Go to the Constitutional Reform Policy Summary
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The Green Party envisions a world in which recognition of the inherent dignity and of the equitable and inalienable rights and responsibilities of all members of the human family is the foundation of freedom, justice and peace in the world. We envision a world where everyone is able to contribute meaningfully to decisions which impact on ourselves, our communities, our environment and the generations which will follow us. In such a world, Aotearoa New Zealand exemplifies transparent, inclusive and consensus-based decision-making based on Te Tiriti o Waitangi and Maori are able to exercise tino rangatiratanga.
A democratic Aotearoa New Zealand:
- Recognises the constitutional centrality of both Te Tiriti o Waitangi, and the Declaration of Independence.
- Empowers all its citizens to participate and contribute to communal well-being and be involved in local decision-making
- Respects the rights and needs of all its citizens
- Cultivates collective decision-making through informed, inclusive, structured consensus-seeking dialogue, giving due weight and effect to the voices of the many and of the few
- Safeguards its political and economic autonomy, including the right to set its own standards
- Institutes protections against abuse of power and privilege
- Reduces the potential for conflicts of interest in the exercise of authority
- Avoids exploitation and advantaging of any group at the expense of any other.
- Supports gender balance in decision-making bodies.
- Facilitates workplace democracy and collective organisation
1. Constitutional Reform: Developing a National Constitution
Currently Aotearoa New Zealand does not have a formal written national constitution. While we have a collection of laws and documents that loosely can be said to collectively represent our constitution, the status of these are unclear.
The Green Party will:
- Help facilitate nationwide dialogue to formulate a statement of national aspirations as a standard against which our national laws and regulations can be measured, and which can be used as a basis for forming a formal, written national constitution for Aotearoa New Zealand.
- Support the establishment of an independent constitutional commission to assist in such a dialogue, and in formulating specific proposals. The commission would be expected to consider such fundamentals as:
- the constitutional centrality of Te Tiriti o Waitangi, and the Declaration of Independence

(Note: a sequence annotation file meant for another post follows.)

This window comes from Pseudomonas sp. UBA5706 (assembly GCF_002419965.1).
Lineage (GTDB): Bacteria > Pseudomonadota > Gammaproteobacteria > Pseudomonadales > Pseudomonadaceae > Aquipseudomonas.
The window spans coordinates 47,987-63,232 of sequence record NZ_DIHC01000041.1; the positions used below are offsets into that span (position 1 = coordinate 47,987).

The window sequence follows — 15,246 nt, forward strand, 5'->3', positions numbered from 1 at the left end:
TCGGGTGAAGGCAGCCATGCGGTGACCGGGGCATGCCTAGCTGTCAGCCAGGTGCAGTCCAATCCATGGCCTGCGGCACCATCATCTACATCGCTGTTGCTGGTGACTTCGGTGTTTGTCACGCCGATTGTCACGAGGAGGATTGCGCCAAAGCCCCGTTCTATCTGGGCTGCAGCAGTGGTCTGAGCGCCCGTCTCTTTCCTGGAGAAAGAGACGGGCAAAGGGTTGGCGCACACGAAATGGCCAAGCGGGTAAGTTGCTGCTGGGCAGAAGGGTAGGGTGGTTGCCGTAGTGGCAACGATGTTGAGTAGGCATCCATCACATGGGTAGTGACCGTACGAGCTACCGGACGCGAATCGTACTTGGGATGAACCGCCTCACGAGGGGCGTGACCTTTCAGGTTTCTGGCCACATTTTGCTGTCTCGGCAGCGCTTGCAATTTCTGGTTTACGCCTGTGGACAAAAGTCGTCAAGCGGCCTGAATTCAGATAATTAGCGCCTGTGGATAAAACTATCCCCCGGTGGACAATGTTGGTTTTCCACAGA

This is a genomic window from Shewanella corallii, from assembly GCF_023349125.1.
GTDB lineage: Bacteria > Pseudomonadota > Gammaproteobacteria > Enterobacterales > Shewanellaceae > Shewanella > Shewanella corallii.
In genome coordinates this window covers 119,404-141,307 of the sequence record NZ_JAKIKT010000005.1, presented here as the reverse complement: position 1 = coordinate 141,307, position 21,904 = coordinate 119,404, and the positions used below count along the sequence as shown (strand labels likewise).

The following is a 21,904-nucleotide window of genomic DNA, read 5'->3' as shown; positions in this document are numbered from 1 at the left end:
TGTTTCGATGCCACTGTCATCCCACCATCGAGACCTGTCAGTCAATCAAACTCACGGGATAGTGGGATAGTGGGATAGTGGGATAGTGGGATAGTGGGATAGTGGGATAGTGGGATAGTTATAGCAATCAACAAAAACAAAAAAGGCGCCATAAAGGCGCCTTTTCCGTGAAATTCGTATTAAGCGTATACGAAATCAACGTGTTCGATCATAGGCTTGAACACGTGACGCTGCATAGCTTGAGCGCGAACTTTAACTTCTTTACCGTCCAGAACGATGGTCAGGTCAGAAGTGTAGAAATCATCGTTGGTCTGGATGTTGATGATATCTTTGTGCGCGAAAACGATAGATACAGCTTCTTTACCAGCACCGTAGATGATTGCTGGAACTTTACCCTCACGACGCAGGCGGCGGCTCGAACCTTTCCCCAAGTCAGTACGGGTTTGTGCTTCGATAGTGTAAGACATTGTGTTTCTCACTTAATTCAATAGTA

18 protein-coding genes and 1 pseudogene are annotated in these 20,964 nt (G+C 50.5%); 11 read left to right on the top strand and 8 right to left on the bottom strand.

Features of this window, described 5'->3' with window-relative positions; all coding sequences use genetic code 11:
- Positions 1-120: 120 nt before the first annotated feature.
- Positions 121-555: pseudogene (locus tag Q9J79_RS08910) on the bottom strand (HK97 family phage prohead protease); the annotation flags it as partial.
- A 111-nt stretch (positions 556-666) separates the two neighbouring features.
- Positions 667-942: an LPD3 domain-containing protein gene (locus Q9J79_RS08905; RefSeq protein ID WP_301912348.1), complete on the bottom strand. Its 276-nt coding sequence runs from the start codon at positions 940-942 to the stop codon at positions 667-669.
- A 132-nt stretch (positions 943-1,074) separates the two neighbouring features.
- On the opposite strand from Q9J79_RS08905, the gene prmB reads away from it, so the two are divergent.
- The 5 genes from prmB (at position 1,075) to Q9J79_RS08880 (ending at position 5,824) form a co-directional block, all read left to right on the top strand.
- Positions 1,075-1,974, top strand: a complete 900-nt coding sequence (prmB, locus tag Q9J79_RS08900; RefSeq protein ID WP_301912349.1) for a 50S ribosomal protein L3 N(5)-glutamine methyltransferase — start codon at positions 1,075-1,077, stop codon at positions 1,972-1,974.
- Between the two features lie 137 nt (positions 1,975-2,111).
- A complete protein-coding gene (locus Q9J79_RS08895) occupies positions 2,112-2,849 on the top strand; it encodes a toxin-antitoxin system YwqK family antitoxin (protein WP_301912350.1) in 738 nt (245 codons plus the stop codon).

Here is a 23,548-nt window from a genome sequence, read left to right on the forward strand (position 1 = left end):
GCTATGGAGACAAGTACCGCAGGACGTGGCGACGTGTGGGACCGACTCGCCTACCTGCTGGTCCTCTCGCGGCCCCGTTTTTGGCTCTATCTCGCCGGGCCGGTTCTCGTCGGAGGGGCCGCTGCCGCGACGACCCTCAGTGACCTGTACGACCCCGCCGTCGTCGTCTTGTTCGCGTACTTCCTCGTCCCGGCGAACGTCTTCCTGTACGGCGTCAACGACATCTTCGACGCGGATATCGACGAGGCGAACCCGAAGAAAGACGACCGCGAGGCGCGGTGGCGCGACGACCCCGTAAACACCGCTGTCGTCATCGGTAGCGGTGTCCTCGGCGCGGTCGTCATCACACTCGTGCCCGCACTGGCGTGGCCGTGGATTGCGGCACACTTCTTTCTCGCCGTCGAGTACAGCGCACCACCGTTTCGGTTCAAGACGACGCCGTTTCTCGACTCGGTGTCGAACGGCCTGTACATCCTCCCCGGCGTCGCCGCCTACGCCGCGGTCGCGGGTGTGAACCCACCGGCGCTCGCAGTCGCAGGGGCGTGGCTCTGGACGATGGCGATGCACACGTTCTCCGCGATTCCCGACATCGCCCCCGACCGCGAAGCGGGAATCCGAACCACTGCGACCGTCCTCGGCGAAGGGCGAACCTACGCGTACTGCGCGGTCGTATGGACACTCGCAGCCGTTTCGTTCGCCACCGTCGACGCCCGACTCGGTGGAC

- existing legislation, common law and constitutional conventions
- the building of a just, peaceful society
- the entrenchment of universal human rights
- the autonomy of communities
- the rule of law
- the role of the media
- the powers of Parliament
- the separation of powers between the branches of government
- the processes of open government, public participation and consensual decision-making
- the protection of Māori language and kaupapa
- the role played by independent institutions such as the Auditor General, a Constitutional Court, Ombudsmen, and Commissions for Democracy, Human Rights and Justice
- Ensure that Maori have adequate resources to enable them to engage in their own tikanga process for determining constitutional issues.
2. Head of State Arrangements
The Green Party will:
- Help facilitate nationwide dialogue over whether New Zealand's status as a constitutional monarchy fits with our evolving national identity, what could replace it and how that would give effect to Te Tiriti o Waitangi. This would include discussion on the means of selection and the powers of the replacement body, which could be a head of state, heads of state or some other body
- Support a democratic and participatory process, such as referenda, to enable New Zealanders to decide whether New Zealand should retain the British monarch as the Head of State or move to a resident New Zealand head(s) of state selected by a democratic process.
3. Composition of Parliament
The Green Party will:
- Establish a set ratio of electorate to list MPs (e.g. 60:40, 50:50) to ensure proportional representation in Parliament is maintained.
- Introduce a mechanism to link the size of Parliament to New Zealand's population so that the total number of MPs increases with population growth or decreases with population decline, starting with a Parliament of 120 MPs.